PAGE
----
In a June 20, 2016 decision, the United States Supreme Court acted by a five to three vote to overturn a Utah Supreme Court decision suppressing evidence found in a search incident to an arrest. The Court determined that a preexisting arrest warrant attenuated the connection between the alleged unconstitutional investigatory stop and the evidence seized incident to a lawful arrest.  Utah v. Strieff, 2016 U.S. Lexis 3926.

Facts and Prior History

A narcotics detective conducted surveillance on a residence based on an anonymous tip about suspected drug activity.  The number of people he observed making brief visits to the house over the course of a week made him suspicious that the occupants were dealing drugs.  After observing Strieff leave the residence, the officer detained Strieff at a nearby parking lot, identifying himself and asking Strieff what he was doing at the house.  The officer then requested Strieff’s identification and relayed the information to a police dispatcher, who informed him that Strieff had an outstanding arrest warrant for a traffic violation.  The officer arrested Strieff, searched him, and found methamphetamine and drug paraphernalia.  Strieff moved to suppress the evidence, arguing that it was derived from an unlawful investigatory stop. The trial court denied the motion, and the Utah Court of Appeals affirmed.  The Utah Supreme Court reversed, however, and ordered the evidence suppressed.


In an opinion written by Justice Thomas, the Court said that to enforce the Fourth Amendment‘s prohibition against “unreasonable searches and seizures,” the Court has at times required courts to exclude evidence obtained by unconstitutional police conduct.  However, Justice Thomas also noted that the Court has also previously held that, even when there is a Fourth Amendment violation, there are limits placed on the evidentiary exclusionary rule to ensure that the deterrence benefits of the rule are not outweighed by the substantial social costs.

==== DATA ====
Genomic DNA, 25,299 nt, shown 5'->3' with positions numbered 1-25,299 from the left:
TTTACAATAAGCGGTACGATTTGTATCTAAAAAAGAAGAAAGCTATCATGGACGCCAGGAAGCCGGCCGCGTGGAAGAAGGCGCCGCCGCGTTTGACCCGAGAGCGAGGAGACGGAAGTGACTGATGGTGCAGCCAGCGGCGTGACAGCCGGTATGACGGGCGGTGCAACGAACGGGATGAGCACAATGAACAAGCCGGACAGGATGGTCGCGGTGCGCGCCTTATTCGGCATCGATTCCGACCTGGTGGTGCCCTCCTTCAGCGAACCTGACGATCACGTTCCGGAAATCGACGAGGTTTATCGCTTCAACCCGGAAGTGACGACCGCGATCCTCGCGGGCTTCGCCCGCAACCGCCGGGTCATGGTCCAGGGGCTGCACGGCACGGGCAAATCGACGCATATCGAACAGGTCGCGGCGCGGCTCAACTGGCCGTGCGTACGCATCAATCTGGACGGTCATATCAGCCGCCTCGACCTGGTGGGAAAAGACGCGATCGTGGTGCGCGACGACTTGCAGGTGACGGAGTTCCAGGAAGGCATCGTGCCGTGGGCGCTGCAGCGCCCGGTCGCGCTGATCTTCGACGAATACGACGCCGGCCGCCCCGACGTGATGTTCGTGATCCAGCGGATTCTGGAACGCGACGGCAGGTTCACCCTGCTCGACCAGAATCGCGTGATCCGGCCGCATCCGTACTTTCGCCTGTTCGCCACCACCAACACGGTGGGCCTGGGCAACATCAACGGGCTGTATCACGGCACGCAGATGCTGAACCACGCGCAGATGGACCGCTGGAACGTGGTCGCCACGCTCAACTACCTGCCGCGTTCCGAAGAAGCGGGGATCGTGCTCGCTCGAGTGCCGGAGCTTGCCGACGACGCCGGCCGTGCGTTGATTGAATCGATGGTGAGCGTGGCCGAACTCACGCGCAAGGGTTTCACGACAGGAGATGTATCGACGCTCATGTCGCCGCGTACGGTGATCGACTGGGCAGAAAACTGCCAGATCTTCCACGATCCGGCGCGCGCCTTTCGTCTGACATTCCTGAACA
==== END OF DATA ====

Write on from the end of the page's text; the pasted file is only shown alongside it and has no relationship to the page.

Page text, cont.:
In some cases, the Court observed, the link between the unconstitutional conduct and the discovery of the evidence is too attenuated to justify suppression.  The Court stated that the question presented in this case was whether this attenuation doctrine applies when an officer makes an unconstitutional investigatory stop; learns during that stop that the suspect is subject to a valid arrest warrant; and proceeds to arrest the suspect and seize incriminating evidence during a search incident to that arrest.

Under the Court’s precedents, the exclusionary rule encompasses both the “primary evidence obtained as a direct result of an illegal search or seizure” and, relevant here, “evidence later discovered and found to be derivative of an illegality,” the so-called “‘fruit of the poisonous tree.'” Segura v. United States, 468 U. S. 796, 804 (1984).

But the Court in Strieff noted that the “significant costs of this rule have led us to deem it ‘applicable only . . . where its deterrence benefits outweigh its substantial social costs.’”  Hudson v. Michigan, 547 U. S. 586, 591 (2006). The Court then discussed three potentially relevant exceptions to the exclusionary rule which relate to the causal relationship between the unconstitutional act and the discovery of evidence.

First, the Court addressed the independent source doctrine, which allows trial courts to admit evidence obtained in an unlawful search if officers independently acquired it from a separate, independent source.  See Murray v. United States, 487 U. S. 533, 537 (1988).

Second, the Court discussed the inevitable discovery doctrine, which allows for the admission of evidence that would have been discovered even without the unconstitutional source.  See Nix v. Williams, 467 U. S. 431, 443-444 (1984).